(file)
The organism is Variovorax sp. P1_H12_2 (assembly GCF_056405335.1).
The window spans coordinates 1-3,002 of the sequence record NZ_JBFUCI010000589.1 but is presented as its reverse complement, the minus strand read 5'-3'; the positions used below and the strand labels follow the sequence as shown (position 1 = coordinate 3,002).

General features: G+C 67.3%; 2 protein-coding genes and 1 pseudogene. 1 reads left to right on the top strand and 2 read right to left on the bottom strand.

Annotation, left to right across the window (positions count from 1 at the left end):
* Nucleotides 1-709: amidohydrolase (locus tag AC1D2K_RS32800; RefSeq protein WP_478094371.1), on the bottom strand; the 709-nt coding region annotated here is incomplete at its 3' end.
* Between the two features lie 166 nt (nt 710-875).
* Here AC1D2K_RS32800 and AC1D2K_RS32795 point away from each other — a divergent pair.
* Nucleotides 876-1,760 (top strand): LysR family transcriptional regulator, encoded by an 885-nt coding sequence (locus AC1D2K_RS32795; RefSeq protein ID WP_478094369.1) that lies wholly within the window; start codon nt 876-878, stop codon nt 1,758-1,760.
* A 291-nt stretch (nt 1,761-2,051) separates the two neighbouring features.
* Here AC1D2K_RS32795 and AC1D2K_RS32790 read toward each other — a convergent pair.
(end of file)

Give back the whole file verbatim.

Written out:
The organism is Variovorax sp. P1_H12_2 (assembly GCF_056405335.1).
The window spans coordinates 1-3,002 of the sequence record NZ_JBFUCI010000589.1 but is presented as its reverse complement, the minus strand read 5'-3'; the positions used below and the strand labels follow the sequence as shown (position 1 = coordinate 3,002).

General features: G+C 67.3%; 2 protein-coding genes and 1 pseudogene. 1 reads left to right on the top strand and 2 read right to left on the bottom strand.

Annotation, left to right across the window (positions count from 1 at the left end):
* Nucleotides 1-709: amidohydrolase (locus tag AC1D2K_RS32800; RefSeq protein WP_478094371.1), on the bottom strand; the 709-nt coding region annotated here is incomplete at its 3' end.
* Between the two features lie 166 nt (nt 710-875).
* Here AC1D2K_RS32800 and AC1D2K_RS32795 point away from each other — a divergent pair.
* Nucleotides 876-1,760 (top strand): LysR family transcriptional regulator, encoded by an 885-nt coding sequence (locus AC1D2K_RS32795; RefSeq protein ID WP_478094369.1) that lies wholly within the window; start codon nt 876-878, stop codon nt 1,758-1,760.
* A 291-nt stretch (nt 1,761-2,051) separates the two neighbouring features.
* Here AC1D2K_RS32795 and AC1D2K_RS32790 read toward each other — a convergent pair.